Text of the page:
That I see much more feasable then what the press release and any drm issues that come up. Kind of like slingplayer and simplifly do but you get everything unlike with simplify you don't.
Just a thought.

If this rumor comes true I'd pay money to see AT&ts CEO's jaw drop. they're going to love tens of millions of iPhone users downloading many gigabytes OTA. can you say bad day?
Or they'll love charging me for a new "unlimited" data plan to support this...
That being said I like the idea (because I don't have nearly enough storage for my library on my 8gb 3G) . I also think that if this in the works, AT&T and apple have already been working on practical solutions to the crazyenormous increase in network traffic this would bring.

@icebike: Yes, I hadn't considered the technical and IP matters involved in Apple's acquisition of Lala. I didn't realize that Lala had used the cable industry as the legal foundation for their service, so to speak.
The quality of the music stream can be variable according to the connection speed (and probably will be), improving performance and to some degree limiting the amount of data being flung around the internet. At least, to a degree.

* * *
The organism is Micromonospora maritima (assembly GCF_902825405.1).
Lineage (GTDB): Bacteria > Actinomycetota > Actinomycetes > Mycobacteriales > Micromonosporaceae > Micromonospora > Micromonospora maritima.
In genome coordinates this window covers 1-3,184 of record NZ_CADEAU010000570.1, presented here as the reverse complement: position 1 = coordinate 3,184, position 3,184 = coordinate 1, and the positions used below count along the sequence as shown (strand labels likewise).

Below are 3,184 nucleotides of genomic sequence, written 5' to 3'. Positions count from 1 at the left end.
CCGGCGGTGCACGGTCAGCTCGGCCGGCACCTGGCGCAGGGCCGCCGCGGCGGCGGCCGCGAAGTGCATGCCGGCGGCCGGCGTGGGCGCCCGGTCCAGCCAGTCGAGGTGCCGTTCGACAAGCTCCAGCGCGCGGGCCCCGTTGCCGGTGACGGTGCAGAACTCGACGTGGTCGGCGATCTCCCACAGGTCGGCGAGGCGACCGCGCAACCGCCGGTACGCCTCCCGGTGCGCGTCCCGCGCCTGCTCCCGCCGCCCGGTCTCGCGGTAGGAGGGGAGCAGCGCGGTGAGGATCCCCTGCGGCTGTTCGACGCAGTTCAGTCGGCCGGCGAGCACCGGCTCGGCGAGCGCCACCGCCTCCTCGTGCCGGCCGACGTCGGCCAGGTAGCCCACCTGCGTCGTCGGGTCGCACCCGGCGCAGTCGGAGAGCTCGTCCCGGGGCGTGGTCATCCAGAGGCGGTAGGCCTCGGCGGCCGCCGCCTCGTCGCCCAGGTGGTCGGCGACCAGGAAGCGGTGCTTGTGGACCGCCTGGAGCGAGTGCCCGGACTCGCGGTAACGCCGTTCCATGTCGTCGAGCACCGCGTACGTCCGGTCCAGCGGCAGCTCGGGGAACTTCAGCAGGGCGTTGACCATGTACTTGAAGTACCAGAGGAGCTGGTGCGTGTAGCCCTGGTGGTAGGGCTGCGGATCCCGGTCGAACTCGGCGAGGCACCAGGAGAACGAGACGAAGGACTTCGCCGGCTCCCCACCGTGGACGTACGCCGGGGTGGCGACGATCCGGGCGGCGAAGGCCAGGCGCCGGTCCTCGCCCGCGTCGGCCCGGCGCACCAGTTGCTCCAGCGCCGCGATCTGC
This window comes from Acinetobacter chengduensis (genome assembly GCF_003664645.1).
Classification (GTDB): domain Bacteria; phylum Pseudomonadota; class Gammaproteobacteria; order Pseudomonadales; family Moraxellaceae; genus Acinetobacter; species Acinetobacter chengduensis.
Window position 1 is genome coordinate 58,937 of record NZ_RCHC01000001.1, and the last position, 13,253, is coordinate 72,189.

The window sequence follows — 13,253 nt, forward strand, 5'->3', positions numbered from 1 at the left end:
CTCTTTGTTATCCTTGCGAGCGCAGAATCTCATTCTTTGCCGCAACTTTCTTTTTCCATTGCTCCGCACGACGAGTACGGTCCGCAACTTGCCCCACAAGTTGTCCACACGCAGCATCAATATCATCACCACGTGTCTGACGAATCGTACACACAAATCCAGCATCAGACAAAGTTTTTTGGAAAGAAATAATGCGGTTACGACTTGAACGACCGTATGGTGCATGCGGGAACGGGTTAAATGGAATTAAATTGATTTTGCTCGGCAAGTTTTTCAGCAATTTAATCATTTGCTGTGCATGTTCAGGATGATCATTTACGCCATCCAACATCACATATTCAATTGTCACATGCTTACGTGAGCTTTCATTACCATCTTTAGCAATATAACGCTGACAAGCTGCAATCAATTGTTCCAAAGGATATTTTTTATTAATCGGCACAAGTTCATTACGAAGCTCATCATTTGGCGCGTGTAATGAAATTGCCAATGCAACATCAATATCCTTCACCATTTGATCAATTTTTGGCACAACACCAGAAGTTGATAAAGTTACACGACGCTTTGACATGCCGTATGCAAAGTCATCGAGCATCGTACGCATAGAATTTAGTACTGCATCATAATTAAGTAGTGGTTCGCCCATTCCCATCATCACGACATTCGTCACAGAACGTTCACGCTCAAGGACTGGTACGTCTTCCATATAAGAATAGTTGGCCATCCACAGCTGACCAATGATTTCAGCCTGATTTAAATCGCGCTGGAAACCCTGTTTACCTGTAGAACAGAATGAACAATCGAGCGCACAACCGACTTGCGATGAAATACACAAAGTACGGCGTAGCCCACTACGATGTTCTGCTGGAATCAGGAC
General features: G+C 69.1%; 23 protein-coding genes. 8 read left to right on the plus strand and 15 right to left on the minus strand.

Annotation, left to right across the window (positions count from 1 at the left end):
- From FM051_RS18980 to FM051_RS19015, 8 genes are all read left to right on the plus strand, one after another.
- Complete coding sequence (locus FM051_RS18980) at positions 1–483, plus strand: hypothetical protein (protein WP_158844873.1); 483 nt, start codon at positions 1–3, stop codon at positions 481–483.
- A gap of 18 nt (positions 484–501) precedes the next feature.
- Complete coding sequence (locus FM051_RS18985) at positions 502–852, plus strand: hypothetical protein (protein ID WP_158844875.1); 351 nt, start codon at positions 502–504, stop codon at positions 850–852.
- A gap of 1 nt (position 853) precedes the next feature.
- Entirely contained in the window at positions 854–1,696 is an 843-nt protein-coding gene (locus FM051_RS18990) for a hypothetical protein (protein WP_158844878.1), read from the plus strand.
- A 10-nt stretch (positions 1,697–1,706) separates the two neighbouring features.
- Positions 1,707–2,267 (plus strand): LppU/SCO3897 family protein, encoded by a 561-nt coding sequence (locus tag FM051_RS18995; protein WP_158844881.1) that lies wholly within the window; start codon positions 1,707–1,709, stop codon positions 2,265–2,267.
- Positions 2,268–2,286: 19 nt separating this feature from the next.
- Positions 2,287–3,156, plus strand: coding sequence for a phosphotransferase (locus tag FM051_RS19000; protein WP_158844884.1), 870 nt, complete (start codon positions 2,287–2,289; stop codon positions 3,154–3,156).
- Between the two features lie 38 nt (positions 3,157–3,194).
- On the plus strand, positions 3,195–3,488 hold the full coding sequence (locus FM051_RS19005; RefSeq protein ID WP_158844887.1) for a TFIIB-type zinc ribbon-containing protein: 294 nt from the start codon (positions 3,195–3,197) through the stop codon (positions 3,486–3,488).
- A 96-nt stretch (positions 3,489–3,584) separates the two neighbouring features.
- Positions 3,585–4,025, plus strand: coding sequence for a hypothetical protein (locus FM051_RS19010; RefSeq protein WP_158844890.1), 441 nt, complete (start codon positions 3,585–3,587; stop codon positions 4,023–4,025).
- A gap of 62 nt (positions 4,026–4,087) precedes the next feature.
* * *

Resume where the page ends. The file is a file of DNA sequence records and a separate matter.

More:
I know of one service (called Music Locker) that allows you to upload your actual music files to an online server and makes those tracks available to non-computer devices. It has a free service with a subscription for more storage capacity, which works with Slim Device's (Logitech's) Squeezebox players. But it's easier for everyone if Apple just uses its own enormous library than if Apple actually acquires and stores a copy of every user's actual music library.
By the way, if Apple doesn't support file formats other than AAC, this service will be a lot less interesting. I don't know why they would do that, though, since they don't need the actual music file to stream the music.

@dennis
music locker (mp3tunes.com) has an app "airband" for the iphone... it does exactly what this article says apple will do